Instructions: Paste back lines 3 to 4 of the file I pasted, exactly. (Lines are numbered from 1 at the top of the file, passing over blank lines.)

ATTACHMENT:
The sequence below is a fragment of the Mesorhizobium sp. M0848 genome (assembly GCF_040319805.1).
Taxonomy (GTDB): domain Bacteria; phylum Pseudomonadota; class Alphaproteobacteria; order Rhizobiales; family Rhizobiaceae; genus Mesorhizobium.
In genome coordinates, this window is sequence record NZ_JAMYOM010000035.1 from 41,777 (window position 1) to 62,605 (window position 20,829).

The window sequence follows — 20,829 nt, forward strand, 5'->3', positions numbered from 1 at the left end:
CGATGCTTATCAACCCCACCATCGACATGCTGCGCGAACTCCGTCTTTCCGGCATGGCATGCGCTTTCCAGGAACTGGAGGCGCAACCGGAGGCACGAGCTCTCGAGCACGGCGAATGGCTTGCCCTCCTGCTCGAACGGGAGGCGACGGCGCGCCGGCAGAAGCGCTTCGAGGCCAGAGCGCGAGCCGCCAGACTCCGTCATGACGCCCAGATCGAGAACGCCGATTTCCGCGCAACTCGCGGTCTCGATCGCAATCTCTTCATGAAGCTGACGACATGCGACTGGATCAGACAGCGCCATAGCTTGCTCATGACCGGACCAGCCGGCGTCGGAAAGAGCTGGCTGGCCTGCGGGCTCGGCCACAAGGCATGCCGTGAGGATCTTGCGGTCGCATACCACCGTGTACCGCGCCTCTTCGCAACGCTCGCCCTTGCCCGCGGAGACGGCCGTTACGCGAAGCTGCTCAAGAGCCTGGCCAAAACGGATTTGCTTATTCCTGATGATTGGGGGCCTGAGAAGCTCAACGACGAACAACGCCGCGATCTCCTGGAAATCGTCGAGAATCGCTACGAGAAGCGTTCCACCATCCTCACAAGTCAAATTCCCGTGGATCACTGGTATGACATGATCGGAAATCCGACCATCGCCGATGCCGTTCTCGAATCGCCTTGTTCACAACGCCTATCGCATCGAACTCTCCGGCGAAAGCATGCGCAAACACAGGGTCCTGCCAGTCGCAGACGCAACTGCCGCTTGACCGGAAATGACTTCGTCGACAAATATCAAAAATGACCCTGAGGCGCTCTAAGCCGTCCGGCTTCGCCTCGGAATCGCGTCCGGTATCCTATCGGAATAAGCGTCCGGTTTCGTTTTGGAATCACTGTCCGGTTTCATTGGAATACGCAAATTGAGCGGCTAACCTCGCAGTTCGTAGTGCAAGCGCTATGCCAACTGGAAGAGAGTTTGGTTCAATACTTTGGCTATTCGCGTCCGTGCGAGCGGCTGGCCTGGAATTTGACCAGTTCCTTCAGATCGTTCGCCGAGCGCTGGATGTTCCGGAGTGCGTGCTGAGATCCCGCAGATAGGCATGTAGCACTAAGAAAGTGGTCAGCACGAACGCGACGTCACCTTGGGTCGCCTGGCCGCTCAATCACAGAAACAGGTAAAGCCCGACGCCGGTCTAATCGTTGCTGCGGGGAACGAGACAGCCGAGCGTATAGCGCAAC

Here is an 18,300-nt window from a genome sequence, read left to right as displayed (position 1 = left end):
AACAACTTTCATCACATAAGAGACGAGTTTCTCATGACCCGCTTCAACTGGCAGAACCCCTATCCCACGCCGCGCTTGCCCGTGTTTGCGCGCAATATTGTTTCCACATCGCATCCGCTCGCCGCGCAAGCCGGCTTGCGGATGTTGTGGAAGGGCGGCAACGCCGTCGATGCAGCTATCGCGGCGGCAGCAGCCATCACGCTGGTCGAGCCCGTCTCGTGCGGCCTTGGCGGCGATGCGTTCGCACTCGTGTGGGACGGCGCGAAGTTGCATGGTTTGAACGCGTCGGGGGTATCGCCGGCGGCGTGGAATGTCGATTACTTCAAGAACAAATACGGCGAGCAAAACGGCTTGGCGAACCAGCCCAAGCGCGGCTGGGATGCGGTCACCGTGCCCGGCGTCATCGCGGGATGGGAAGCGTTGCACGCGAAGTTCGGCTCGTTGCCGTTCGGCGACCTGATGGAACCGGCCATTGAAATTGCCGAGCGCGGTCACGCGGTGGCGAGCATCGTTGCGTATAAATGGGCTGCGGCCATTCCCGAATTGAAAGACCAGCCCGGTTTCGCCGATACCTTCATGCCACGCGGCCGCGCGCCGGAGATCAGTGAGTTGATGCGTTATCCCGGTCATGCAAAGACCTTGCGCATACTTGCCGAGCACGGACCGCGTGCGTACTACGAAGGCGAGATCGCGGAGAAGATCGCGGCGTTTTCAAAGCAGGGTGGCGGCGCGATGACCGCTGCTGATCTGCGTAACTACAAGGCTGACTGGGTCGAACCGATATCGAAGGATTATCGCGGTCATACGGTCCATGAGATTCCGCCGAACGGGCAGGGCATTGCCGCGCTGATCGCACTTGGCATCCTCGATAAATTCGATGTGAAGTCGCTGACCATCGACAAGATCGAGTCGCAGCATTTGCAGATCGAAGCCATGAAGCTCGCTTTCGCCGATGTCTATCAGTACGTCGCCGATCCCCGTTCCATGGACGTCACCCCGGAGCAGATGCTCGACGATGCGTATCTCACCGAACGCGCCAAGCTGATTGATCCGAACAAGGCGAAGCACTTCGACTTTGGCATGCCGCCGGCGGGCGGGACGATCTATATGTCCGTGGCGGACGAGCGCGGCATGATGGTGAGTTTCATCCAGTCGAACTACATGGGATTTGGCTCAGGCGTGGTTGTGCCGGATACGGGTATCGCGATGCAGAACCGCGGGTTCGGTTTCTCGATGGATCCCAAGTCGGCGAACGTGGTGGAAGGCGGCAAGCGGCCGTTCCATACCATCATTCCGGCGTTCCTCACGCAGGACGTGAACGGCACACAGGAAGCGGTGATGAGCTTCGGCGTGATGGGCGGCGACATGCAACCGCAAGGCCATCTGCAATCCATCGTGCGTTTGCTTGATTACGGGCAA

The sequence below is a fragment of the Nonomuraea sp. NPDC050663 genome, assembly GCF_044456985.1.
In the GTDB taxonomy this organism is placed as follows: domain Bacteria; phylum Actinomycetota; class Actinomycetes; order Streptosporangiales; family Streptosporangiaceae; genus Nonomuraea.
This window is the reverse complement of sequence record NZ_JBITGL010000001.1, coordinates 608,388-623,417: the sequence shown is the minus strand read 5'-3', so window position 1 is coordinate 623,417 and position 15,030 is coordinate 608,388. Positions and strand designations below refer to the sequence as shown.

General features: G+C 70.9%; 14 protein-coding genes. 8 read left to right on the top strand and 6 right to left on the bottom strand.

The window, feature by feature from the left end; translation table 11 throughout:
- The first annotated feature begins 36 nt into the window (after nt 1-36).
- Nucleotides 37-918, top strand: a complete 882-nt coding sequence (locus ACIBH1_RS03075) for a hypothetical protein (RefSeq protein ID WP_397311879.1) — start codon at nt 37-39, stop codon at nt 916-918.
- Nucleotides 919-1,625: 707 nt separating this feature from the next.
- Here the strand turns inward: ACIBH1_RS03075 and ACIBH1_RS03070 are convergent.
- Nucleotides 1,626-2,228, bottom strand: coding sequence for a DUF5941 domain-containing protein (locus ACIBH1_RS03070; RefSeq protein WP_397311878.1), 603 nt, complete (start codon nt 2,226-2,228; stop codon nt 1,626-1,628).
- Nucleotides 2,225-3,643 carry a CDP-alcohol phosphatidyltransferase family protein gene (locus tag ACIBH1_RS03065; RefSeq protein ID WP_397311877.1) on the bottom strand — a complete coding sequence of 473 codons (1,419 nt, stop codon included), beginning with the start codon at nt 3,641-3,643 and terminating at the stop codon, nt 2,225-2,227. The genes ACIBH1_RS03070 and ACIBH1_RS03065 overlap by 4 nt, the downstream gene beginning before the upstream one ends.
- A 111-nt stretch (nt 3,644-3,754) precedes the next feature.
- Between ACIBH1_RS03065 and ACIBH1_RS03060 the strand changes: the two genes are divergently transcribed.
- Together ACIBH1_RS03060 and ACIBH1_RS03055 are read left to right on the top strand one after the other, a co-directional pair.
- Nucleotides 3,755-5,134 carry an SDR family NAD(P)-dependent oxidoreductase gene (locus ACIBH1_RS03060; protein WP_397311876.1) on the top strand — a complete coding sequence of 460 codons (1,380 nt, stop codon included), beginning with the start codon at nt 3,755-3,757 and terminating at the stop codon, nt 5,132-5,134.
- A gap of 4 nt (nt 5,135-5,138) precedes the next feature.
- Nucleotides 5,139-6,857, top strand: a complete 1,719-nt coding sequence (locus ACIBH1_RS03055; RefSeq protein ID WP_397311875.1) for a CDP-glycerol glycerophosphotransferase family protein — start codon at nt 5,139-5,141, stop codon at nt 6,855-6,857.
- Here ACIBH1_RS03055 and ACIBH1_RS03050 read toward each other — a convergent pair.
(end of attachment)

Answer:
In genome coordinates, this window is sequence record NZ_JAMYOM010000035.1 from 41,777 (window position 1) to 62,605 (window position 20,829).

The window sequence follows — 20,829 nt, forward strand, 5'->3', positions numbered from 1 at the left end: